New Jersey Division of Consumer Affairs and “Prada Puppies” Agree to Settlement, “Prada Puppies” Agrees to Change Business Practices and Pay $65,634 for Restitution, Reimbursements and Penalties

 Acting Attorney General John J. Hoffman and the New Jersey Division of Consumer Affairs and defendant Jessica Durkin, d/b/a “Prada Puppies,” of Salem, a pet dealer who allegedly sold sick pets to consumers, have reached a $65,634.41 settlement that includes consumer restitution along with civil penalties and legal/investigative cost reimbursements.

“We’re pleased that the affected consumers will be receiving restitution under this settlement,” Acting Attorney General Hoffman said. “We can’t undo the heartache these consumers suffered when their newly-purchased puppies became sick or had to be euthanized, but this settlement includes business practice reforms to ensure that only healthy pets are offered for sale going forward.”

“The Pet Purchase Protection Act and the Pet Purchase Protection regulations require that cats and dogs offered for sale receive an examination from a licensed veterinarian before delivery, as well as disclosure to consumers that this important procedure has been completed,” noted Steve Lee, Acting Director of the New Jersey Division of Consumer Affairs. “Any consumer about to buy a pet should review their rights, as well as the seller’s responsibilities, under this law.”

Five consumers will receive a total of $6,443.72 in restitution for the purchase price and/or veterinary costs incurred for their pets. Of the remaining settlement amount, $58,134.41 in civil penalties and cost reimbursements to the State are suspended for a 30-month period and will be vacated if the settlement terms are not violated.

Under the settlement, Durkin cannot sell a cat or dog within New Jersey without a history and health certificate containing the name and address of the person from whom she purchased the cat or dog; the breeder’s name and address and the litter number; the date Durkin took possession of the cat or dog; the date or dates on which the cat or dog was examined by a veterinarian, along with the findings made and the treatment, if any, taken or given to the cat or dog; the statement of all vaccinations or inoculations administered, including the identity and quantity of the vaccine or inoculum administered; and the date of administration of the vaccinations and inoculations;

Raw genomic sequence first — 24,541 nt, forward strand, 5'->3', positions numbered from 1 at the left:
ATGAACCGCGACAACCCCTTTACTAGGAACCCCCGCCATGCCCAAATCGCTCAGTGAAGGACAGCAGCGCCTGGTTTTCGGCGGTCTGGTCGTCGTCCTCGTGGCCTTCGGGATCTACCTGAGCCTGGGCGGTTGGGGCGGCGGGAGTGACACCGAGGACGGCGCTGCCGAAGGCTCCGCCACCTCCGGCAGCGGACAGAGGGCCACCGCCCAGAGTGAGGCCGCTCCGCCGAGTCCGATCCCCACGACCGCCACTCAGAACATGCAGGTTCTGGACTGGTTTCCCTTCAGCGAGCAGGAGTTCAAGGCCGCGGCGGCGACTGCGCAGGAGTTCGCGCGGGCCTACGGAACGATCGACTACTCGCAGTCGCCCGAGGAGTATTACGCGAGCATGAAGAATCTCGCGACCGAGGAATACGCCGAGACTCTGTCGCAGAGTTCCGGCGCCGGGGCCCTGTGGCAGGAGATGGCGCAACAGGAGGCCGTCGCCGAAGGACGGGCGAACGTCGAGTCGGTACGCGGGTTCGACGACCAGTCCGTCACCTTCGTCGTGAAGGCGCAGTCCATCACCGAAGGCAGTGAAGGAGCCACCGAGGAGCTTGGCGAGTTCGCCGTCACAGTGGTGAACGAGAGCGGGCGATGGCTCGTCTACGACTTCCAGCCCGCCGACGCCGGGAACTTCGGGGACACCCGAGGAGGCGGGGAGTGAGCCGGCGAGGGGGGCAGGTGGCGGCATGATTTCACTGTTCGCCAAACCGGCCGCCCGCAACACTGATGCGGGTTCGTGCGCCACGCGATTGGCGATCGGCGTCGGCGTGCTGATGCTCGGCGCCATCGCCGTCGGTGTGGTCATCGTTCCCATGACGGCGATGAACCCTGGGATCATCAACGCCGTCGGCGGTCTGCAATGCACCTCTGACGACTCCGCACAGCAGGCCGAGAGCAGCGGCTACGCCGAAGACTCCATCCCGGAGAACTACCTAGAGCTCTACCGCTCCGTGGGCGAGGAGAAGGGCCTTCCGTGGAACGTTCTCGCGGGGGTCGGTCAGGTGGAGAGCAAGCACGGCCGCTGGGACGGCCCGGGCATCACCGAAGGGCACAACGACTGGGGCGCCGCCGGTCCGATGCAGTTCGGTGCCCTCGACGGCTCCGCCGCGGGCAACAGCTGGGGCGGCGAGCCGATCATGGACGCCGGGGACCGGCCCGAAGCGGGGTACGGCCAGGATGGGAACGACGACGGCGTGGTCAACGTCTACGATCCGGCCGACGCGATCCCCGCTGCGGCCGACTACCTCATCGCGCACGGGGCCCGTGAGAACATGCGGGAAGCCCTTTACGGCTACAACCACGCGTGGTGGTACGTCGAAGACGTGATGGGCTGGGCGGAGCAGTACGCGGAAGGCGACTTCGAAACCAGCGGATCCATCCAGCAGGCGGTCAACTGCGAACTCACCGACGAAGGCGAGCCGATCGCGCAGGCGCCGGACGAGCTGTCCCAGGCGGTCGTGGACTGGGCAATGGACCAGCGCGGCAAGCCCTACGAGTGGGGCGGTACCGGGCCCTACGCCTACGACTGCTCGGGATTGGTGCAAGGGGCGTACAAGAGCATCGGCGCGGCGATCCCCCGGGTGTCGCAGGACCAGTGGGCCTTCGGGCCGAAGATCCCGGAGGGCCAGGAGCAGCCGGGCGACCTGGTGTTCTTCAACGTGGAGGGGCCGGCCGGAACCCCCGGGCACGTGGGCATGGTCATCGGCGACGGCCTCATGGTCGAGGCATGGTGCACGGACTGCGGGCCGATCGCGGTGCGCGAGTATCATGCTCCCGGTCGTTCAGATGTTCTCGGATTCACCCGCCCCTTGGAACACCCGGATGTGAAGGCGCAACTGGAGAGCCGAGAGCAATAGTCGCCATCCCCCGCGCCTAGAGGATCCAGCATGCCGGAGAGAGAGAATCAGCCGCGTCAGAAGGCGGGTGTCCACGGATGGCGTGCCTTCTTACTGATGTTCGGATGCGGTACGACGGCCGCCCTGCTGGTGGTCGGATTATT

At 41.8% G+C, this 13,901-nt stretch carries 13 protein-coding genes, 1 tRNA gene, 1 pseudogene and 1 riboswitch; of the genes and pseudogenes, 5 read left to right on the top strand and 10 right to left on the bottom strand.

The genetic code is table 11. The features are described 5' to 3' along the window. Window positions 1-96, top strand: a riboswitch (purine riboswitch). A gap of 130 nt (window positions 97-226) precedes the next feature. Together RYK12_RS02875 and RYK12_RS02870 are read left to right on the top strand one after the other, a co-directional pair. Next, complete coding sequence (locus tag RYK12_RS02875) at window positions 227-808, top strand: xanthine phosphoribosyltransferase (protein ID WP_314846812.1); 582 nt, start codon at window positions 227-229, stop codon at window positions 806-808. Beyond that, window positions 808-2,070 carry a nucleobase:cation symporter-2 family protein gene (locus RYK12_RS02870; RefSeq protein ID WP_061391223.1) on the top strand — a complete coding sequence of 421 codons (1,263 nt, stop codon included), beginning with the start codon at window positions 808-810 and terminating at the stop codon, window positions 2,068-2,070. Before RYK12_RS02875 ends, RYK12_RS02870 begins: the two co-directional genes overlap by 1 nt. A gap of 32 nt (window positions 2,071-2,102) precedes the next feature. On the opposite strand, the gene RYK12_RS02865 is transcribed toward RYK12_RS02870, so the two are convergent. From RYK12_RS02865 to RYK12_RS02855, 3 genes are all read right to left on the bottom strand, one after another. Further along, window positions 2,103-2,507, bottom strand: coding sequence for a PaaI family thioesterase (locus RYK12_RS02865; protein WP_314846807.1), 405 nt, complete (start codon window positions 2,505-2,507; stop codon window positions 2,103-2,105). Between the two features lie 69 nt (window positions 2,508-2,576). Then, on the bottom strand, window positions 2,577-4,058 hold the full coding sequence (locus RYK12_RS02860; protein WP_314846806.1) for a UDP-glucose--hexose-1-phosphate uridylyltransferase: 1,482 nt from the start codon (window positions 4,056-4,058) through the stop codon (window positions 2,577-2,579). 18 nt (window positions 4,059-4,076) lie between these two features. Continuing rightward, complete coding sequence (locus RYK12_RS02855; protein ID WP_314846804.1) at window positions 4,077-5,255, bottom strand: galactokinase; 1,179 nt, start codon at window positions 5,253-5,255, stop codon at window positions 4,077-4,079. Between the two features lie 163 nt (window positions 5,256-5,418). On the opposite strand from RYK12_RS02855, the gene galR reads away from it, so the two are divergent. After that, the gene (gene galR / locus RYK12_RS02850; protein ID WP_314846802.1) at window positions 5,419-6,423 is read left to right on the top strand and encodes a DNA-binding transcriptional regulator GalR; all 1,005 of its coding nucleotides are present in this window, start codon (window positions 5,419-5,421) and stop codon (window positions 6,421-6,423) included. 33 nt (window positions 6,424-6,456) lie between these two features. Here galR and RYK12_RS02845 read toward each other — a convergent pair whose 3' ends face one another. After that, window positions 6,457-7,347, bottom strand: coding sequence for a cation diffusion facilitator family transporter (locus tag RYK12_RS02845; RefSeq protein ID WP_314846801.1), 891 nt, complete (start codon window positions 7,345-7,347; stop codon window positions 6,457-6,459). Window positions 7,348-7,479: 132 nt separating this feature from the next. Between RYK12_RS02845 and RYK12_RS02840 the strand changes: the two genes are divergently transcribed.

The settlement further prohibits Durkin from:

  • selling a cat or dog within New Jersey without a history and health certificate containing a 10-point bold-face type “WARNING, ” as required by the Pet Purchase Protection regulations;
  • failing to maintain a copy of the history and health certificate signed by the consumer for a period of one year following the date of sale;
  • failing to provide consumers with a “KNOW YOUR RIGHTS” statement detailing prior examinations and a “WAIVER OF REEXAMINATION RIGHTS;”
  • failing to have purchased cats or dogs examined by a licensed veterinarian at least three days prior to delivery to the consumer;
  • refusing to refund consumers’ money after selling them a sick or defective cat or dog;
  • refusing to reimburse consumers’ veterinary fees incurred prior to receipt of the veterinarian certification;
  • failing to issue to consumers an ”Unfitness of Animal – Election Of Options” form for a cat or dog deemed unfit for purchase; and
  • failing to notify the Division of Consumer Affairs no later than five days of receipt of the “Unfitness of Animal – Election Of Options” certificate that the status is contested.

As set forth in the State’s Complaint, Durkin allegedly violated New Jersey’s Consumer Fraud Act and Regulations Governing the Sale of Animals through her sale of puppies that turned out to be sick and in need of expensive veterinary treatment.
Investigator Donna Leslie, of the Division of Consumer Affairs Office of Consumer Protection, conducted this investigation.

Deputy Attorney General Alina Wells, of the Consumer Fraud Prosecution Section within the Division of Law, represented the State in this matter.

To learn more about the Pet Purchase Protection Act, click here. Consumers who believe they have been cheated or scammed by a business, or suspect any other form of consumer abuse, can file an online complaint with the New Jersey Division of Consumer Affairs by visiting its website or by calling 1-800-242-5846 (toll free within New Jersey) or 973-504- 6200.

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